The BAE Systems (LSE:BA.) share price has seen 104% growth over the past three years. Much of this has come since Russia’s invasion of Ukraine.
So, is the defence giant set to deliver even bigger and better returns as the tragedy continues? Let’s explore.
The share price is notably influenced by geopolitical factors. Events earlier in the summer, such as the US debt ceiling uncertainty and the Wagner mutiny, exerted downward pressure on the share price.
However, the overarching geopolitical shift is Russia’s action in Ukraine. This appears to have a real impact on the company, with half-year underlying EBIT up 10% to £1.3bn and sales up 11% to £12bn.
Additionally, the company’s order intake reached £21.1bn, resulting in a historic order backlog of £66.2bn.
It may seem obvious that the Ukraine conflict would drive demand for BAE’s high-end military equipment. But it’s interesting that Rolls-Royce has suggested there would be no immediately tangible impact on its own defence business.
It’s also worth highlighting that this increased order book doesn’t entirely reflect Ukraine’s need for more weaponry. That’s especially the case given Ukraine’s main requirements are for smaller-ticket items. These include items such as radars and ammunition.
BAE generates around 38% of revenue from its biggest sector — aviation — where big-ticket orders like aircraft have a profound impact on the size of the order book.
How long can it last?
So, even if the war ended next week — which we all hope for — BAE’s tailwind would remain.
It has a significant backlog. But we also need to highlight that governments around the world have already committed themselves to bigger military spend. And these increases have been approved by legislative bodies.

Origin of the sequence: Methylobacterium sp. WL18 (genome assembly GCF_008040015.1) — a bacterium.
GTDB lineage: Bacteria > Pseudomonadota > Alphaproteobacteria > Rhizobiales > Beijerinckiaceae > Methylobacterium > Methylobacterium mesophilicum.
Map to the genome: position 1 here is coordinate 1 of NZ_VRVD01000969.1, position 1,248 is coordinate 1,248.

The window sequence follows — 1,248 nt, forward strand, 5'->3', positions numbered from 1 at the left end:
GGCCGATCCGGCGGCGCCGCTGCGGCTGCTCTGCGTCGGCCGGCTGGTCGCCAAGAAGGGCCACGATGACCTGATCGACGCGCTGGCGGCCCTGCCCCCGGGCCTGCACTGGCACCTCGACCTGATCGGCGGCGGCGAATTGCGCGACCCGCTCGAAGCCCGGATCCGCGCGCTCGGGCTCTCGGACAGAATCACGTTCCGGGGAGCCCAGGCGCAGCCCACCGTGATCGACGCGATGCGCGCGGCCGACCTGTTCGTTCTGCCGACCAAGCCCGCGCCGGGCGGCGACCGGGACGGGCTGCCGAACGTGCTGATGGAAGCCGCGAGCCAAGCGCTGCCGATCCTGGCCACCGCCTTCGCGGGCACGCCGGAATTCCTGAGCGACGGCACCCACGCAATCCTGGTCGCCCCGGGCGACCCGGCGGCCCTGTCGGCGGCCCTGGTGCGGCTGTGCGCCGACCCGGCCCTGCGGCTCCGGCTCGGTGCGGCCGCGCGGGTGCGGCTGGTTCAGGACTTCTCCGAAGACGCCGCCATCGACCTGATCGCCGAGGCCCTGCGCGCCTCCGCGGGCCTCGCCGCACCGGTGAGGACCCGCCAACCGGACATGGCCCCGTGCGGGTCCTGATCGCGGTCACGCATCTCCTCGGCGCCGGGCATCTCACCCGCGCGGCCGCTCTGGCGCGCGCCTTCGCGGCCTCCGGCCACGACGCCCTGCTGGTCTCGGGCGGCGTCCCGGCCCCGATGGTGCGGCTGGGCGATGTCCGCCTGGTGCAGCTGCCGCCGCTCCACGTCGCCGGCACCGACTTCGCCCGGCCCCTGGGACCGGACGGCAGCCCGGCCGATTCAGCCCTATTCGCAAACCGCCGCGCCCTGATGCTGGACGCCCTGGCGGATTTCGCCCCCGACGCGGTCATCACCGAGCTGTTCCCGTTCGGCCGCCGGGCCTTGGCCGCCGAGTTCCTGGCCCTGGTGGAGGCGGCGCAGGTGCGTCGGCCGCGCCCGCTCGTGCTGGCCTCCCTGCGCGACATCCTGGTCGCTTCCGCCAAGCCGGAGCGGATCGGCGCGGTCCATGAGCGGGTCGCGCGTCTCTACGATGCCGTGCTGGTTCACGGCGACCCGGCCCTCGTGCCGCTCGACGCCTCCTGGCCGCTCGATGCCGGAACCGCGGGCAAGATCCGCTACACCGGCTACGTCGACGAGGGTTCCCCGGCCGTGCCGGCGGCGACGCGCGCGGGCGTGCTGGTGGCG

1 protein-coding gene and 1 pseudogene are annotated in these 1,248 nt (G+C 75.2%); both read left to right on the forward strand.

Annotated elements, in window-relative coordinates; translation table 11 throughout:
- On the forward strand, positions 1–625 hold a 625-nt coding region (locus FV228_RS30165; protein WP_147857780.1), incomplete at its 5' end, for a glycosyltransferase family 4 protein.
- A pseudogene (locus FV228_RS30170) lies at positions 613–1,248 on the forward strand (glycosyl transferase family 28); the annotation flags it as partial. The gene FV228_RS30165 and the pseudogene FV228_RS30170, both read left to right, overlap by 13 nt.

Given the ongoing tensions linked to Russia, the demand for defence capabilities is expected to remain strong.
The BAE share price is currently at a modest discount compared to the broader industrials sector. But it largely trades in line with peers in the defence manufacturing industry.
Its price-to-earnings (P/E) ratio stands at 16.4 times on a trailing 12-month basis. This is below the industrial sector’s average of 19.6 times. This valuation puts it between Raytheon at 22 times P/E and Lockheed Martin at 15.5 times P/E.
However, when considering the EV-to-EBITDA metric, BAE appears to trade at a slight premium compared to its American peers. BAE’s ratio is 12.5 times, while Raytheon and Lockheed Martin are at 11.8 times and 11.7 times, respectively.
Unless BAE appears vastly more exposed to the Ukraine war tailwind than its peers, it’s likely that the stock is trading around fair value.
In the current market, it’s unusual to see a UK-listed stock going head to head valuation-wise with US-listed firms.
However, while I’m guessing here, there could be more tailwinds. For example, the possible widening of the AUKUS pact, a topic I’m currently researching, could act as a further catalyst for defence innovation and production.
Japan, New Zealand, India, Canada, and South Korea are the nations interested in partnering around Pillar 2.
The post Is the BAE share price ‘locked on’ for further returns? appeared first on The Motley Fool UK.
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James Fox has no positions in any of the share mentioned. The Motley Fool UK has recommended BAE Systems and Lockheed Martin. Views expressed on the companies mentioned in this article are those of the writer and therefore may differ from the official recommendations we make in our subscription services such as Share Advisor, Hidden Winners and Pro. Here at The Motley Fool we believe that considering a diverse range of insights makes us better investors.